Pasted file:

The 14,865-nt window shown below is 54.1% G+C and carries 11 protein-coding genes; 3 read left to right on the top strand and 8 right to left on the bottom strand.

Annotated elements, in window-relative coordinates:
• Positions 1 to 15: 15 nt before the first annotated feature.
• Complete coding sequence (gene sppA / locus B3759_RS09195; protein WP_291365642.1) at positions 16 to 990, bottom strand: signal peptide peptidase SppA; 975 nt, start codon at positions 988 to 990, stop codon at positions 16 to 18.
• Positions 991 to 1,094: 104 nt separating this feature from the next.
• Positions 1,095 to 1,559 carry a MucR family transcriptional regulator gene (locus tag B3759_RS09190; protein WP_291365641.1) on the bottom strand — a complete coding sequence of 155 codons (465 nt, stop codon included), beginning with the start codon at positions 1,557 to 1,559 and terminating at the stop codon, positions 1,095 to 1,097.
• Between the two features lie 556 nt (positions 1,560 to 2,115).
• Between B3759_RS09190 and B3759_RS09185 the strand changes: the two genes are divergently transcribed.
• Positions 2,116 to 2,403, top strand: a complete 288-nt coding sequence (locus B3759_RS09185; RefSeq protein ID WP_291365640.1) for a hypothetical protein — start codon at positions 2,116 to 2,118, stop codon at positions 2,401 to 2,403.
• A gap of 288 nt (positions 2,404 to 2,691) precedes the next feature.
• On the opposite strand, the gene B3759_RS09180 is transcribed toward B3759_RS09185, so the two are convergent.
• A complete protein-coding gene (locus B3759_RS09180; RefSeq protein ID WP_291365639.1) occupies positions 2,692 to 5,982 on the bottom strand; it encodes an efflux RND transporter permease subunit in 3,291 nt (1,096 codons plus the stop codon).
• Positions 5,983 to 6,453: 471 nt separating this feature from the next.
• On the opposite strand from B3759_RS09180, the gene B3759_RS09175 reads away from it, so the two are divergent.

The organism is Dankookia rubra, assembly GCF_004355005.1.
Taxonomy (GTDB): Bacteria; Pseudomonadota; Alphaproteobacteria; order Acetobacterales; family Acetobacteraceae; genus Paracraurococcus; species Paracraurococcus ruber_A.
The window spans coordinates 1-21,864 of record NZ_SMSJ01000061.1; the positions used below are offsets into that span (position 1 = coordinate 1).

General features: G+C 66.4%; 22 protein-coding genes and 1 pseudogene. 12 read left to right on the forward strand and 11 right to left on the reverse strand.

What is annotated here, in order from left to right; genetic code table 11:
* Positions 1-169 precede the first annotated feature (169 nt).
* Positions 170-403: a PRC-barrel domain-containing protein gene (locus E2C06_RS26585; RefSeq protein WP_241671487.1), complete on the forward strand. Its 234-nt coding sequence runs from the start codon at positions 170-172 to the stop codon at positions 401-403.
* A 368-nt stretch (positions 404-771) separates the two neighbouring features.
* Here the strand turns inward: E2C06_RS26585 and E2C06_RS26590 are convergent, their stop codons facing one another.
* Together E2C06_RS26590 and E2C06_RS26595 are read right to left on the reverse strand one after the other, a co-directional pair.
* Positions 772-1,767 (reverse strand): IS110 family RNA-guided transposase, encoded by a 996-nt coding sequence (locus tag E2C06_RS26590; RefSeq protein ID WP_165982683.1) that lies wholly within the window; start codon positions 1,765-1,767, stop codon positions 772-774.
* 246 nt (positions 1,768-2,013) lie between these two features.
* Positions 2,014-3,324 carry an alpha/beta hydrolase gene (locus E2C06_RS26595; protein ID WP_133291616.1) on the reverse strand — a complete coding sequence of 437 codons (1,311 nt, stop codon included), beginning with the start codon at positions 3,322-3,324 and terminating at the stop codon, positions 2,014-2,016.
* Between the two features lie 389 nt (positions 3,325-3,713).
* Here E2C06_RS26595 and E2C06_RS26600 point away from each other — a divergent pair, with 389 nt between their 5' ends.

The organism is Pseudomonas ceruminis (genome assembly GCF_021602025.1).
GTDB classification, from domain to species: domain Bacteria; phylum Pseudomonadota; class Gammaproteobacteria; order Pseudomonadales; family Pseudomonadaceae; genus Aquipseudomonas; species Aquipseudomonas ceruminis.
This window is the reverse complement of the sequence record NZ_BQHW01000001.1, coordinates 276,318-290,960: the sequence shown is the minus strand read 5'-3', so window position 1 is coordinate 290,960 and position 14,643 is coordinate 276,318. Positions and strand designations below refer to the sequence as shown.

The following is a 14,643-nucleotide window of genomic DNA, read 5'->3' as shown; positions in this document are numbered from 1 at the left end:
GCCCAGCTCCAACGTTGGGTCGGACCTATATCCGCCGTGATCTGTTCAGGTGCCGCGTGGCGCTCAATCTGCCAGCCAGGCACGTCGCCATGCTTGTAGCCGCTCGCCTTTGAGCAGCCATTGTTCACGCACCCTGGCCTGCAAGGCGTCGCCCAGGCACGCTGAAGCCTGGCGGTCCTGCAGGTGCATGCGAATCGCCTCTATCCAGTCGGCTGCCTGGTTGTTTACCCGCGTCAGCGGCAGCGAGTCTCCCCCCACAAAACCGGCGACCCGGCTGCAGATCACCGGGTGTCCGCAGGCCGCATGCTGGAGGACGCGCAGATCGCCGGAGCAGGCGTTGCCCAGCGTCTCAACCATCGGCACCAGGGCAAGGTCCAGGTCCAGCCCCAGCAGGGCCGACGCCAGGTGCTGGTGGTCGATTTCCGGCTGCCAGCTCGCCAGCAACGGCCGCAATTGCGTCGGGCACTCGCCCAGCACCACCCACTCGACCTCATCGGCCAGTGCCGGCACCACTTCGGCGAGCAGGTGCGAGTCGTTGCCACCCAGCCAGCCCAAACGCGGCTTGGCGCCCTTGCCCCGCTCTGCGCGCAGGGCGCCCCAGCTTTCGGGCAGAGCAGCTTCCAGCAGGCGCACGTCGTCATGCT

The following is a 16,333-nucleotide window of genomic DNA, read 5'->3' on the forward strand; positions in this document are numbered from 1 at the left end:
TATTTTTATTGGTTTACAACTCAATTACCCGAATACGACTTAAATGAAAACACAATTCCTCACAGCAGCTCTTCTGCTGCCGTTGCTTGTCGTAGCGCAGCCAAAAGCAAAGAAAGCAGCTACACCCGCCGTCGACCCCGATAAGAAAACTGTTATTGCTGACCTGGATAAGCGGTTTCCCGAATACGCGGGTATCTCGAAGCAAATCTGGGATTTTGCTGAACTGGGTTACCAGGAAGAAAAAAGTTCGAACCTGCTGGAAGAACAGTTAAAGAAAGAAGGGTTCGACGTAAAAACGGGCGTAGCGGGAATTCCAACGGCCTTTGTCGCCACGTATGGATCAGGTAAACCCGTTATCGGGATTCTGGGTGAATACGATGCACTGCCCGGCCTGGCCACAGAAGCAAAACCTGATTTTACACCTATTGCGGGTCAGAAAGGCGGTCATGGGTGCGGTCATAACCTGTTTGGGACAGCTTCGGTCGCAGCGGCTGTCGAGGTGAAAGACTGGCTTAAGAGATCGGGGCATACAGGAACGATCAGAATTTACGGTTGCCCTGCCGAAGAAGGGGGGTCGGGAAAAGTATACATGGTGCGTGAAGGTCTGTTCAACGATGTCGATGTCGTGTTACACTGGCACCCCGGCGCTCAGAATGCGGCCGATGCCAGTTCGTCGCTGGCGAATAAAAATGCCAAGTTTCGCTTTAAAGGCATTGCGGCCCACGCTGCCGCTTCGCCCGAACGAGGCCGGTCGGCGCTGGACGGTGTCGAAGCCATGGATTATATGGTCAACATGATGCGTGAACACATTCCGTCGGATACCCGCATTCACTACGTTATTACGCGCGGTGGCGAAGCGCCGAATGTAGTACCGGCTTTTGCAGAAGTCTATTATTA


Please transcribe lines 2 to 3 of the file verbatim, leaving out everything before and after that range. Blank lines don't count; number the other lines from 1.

Annotated elements, in window-relative coordinates:
• Positions 1 to 15: 15 nt before the first annotated feature.